September 22, 2020
For Immediate Release
ANDY MILLNER: FLOATING WORLD
October 16 – November 25, 2020
William Shearburn Gallery is pleased to announce Floating World, a solo exhibition
of work by Andy Millner.
In lieu of an opening reception, Andy will be available in the gallery for following dates in October and November.
Saturday, October 17, 10 am - 12 pm and 1 - 3 pm
Thursday, October 22, 5 - 7 pm
Saturday, October 31, 10 am - 12 pm
Thursday, November 5, 5 - 7 pm
Saturday, November 14, 10 am - 12 pm
Floating World - Artist Statement
Since 2004, I have been inputting plants and trees into the computer by drawing their contours
as simple outlines with a digital tablet and stylus. I have made hundreds of free hand botanical
drawings which I think of as a quasi nature preserve, encompassing an enormous amount of time
of looking and drawing. I always feel compelled to find an analog form for my digital drawings…
a suitable analog output often imitating traditional art materials like ink, pen or pencil. In my last
body of work, the Rose Parade, I painted over the digital lines of flowers in thick licorice like
loops of acrylic paint, the colorful, plastic paint freezing the ephemeral flowers that would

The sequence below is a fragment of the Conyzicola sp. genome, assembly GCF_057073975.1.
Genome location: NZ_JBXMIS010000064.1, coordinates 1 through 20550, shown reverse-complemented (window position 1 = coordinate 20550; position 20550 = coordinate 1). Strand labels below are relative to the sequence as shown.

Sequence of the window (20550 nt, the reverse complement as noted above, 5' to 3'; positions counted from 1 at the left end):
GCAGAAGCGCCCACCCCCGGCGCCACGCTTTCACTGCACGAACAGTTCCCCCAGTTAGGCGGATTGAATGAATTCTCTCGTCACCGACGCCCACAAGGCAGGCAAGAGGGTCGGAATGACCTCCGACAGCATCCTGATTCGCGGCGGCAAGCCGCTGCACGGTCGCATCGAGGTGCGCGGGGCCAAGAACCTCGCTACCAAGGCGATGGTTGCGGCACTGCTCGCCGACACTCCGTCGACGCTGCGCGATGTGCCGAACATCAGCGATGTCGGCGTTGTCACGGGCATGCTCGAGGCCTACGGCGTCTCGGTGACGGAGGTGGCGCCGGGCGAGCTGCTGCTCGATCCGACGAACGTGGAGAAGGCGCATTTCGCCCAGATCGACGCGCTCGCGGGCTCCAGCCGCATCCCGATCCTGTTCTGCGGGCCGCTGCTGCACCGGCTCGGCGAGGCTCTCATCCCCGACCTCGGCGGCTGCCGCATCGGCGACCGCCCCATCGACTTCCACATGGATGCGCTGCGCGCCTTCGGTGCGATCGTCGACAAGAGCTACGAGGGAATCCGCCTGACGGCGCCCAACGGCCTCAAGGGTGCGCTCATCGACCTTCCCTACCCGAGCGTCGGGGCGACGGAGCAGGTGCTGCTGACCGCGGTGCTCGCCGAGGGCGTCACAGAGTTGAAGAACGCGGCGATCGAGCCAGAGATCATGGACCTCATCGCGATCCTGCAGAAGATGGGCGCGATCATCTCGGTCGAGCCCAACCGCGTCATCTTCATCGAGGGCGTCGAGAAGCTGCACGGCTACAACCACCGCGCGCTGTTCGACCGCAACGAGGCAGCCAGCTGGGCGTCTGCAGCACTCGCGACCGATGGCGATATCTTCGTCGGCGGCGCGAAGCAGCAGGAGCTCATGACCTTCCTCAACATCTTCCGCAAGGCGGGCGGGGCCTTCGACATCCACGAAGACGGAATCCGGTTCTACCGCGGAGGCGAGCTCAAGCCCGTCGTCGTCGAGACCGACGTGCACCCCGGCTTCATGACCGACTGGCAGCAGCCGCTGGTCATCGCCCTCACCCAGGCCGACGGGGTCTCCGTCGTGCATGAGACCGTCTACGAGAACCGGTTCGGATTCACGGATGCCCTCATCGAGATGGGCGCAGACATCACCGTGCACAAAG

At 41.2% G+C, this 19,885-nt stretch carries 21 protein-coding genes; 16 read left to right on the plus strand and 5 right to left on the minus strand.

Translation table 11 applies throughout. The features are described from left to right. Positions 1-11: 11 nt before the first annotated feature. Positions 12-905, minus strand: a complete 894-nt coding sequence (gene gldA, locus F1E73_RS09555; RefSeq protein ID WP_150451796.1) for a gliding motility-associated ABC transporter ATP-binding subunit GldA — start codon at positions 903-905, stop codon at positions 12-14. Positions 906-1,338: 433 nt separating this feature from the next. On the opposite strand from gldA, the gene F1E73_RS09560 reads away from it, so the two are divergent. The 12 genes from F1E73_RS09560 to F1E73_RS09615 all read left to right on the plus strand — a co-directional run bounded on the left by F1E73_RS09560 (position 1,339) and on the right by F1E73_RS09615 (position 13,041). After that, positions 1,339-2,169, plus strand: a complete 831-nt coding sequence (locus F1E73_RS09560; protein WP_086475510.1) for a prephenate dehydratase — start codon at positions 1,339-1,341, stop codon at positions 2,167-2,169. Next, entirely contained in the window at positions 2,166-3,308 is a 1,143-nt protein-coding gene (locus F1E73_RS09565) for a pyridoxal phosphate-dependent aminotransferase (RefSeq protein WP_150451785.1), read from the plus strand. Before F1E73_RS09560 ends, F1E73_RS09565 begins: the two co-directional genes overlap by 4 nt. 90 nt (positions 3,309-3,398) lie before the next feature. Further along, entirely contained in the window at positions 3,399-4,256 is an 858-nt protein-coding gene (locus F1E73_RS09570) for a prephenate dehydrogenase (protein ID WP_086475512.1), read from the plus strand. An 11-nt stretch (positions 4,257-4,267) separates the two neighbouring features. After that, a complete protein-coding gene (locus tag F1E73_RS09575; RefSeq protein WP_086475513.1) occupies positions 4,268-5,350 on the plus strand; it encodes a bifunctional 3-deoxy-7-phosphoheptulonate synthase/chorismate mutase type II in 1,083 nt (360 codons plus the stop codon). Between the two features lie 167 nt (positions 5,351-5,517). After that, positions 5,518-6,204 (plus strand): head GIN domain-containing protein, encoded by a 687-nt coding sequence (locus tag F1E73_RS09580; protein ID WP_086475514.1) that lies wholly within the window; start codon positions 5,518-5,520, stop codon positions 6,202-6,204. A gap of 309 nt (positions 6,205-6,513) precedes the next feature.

otherwise fade away a few days into the new year. Watching viewers stand in front of these
works and eclipsing the patterns with the silhouette of their bodies gave me the idea of bringing
figures back into the work, a way forward to explore the relationship between the figure and
I saw an exhibition at The Met in 2019, Tale of the Genji, work inspired by one of Japan's most
celebrated works of literature from the 11th century. I was struck by the power of the white of
the paper depicting infinite space in the sprawling screens. The relationship between the figure
and landscape, the use of gradients, mineral pigments and the white of the paper, all provided
inspiration for this new body of work.
“Floating World” comes from the Japanese term Ukiyo. Ukiyo has a complex history, the more I
explore the more there is to unpack. The original term was used by the Buddhist monks to mean
Sorrowful World, a world of pain and attachment from which they sought release. A homonymn
was co-opted in the 1600s to the 1800s to mean Floating World, an ironic reversal employed to
advertise the novel pleasures of the geisha, kabuki actors, and the burgeoning red light district
of Edo, modern day Tokyo.
My Floating World is made by digitally collaging together the individual plant drawings from my
archive, and adding new silhouettes of figures into larger, artificial landscapes. They are colored
with gradients inspired by traditional ukiyo prints, printed onto mulberry paper, and then
mounted to linen. The work explores the impermanence of our presence, and our struggle to
find a place in a conjured, artificial, and ever more human made world.
- Andy Millner